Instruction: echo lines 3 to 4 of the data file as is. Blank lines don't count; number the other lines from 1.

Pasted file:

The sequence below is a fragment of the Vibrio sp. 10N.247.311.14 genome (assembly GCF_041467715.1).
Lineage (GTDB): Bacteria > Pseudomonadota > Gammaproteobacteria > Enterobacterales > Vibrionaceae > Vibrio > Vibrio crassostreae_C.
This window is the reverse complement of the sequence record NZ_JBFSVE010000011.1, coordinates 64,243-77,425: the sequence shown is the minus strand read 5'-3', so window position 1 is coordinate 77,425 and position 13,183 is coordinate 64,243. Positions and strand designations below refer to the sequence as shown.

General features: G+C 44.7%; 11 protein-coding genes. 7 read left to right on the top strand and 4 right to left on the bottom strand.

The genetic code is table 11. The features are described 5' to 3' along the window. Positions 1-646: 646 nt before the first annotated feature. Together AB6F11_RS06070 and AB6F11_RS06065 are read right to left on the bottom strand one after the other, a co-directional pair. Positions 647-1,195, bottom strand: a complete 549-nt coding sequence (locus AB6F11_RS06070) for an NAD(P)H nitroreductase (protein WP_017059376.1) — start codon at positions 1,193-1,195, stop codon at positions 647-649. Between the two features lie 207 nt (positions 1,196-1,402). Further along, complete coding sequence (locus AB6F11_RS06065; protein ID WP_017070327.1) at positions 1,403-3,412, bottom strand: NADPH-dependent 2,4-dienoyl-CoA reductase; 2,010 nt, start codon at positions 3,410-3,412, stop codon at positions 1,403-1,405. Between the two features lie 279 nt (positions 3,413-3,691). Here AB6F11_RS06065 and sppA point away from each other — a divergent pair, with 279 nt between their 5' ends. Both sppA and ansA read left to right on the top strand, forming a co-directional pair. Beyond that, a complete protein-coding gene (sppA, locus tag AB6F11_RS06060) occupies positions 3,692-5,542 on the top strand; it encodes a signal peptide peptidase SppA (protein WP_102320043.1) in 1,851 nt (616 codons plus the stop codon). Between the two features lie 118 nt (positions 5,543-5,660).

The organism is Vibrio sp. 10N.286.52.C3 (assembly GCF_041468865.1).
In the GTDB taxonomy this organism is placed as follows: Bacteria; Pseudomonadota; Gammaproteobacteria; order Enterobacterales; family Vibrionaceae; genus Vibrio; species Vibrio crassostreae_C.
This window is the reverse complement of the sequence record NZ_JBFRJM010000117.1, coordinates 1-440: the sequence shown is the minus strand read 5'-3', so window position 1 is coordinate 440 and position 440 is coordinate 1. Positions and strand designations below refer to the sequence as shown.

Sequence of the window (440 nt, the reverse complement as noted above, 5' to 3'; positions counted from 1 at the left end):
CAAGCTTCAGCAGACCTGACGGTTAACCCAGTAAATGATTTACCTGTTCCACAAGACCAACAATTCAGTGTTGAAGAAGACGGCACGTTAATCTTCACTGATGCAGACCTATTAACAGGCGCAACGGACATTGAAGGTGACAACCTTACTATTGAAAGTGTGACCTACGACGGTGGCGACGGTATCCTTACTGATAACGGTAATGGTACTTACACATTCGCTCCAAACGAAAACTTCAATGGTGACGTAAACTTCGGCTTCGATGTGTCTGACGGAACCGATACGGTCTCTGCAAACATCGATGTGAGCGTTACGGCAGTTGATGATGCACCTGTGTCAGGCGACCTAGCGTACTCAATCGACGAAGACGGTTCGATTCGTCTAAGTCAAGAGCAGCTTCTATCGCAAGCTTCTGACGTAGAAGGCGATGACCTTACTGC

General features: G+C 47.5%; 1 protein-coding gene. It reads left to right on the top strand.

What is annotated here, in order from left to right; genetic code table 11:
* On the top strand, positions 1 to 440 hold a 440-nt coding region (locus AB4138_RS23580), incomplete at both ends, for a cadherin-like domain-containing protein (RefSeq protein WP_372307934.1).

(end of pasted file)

This window is the reverse complement of the sequence record NZ_JBFSVE010000011.1, coordinates 64,243-77,425: the sequence shown is the minus strand read 5'-3', so window position 1 is coordinate 77,425 and position 13,183 is coordinate 64,243. Positions and strand designations below refer to the sequence as shown.

General features: G+C 44.7%; 11 protein-coding genes. 7 read left to right on the top strand and 4 right to left on the bottom strand.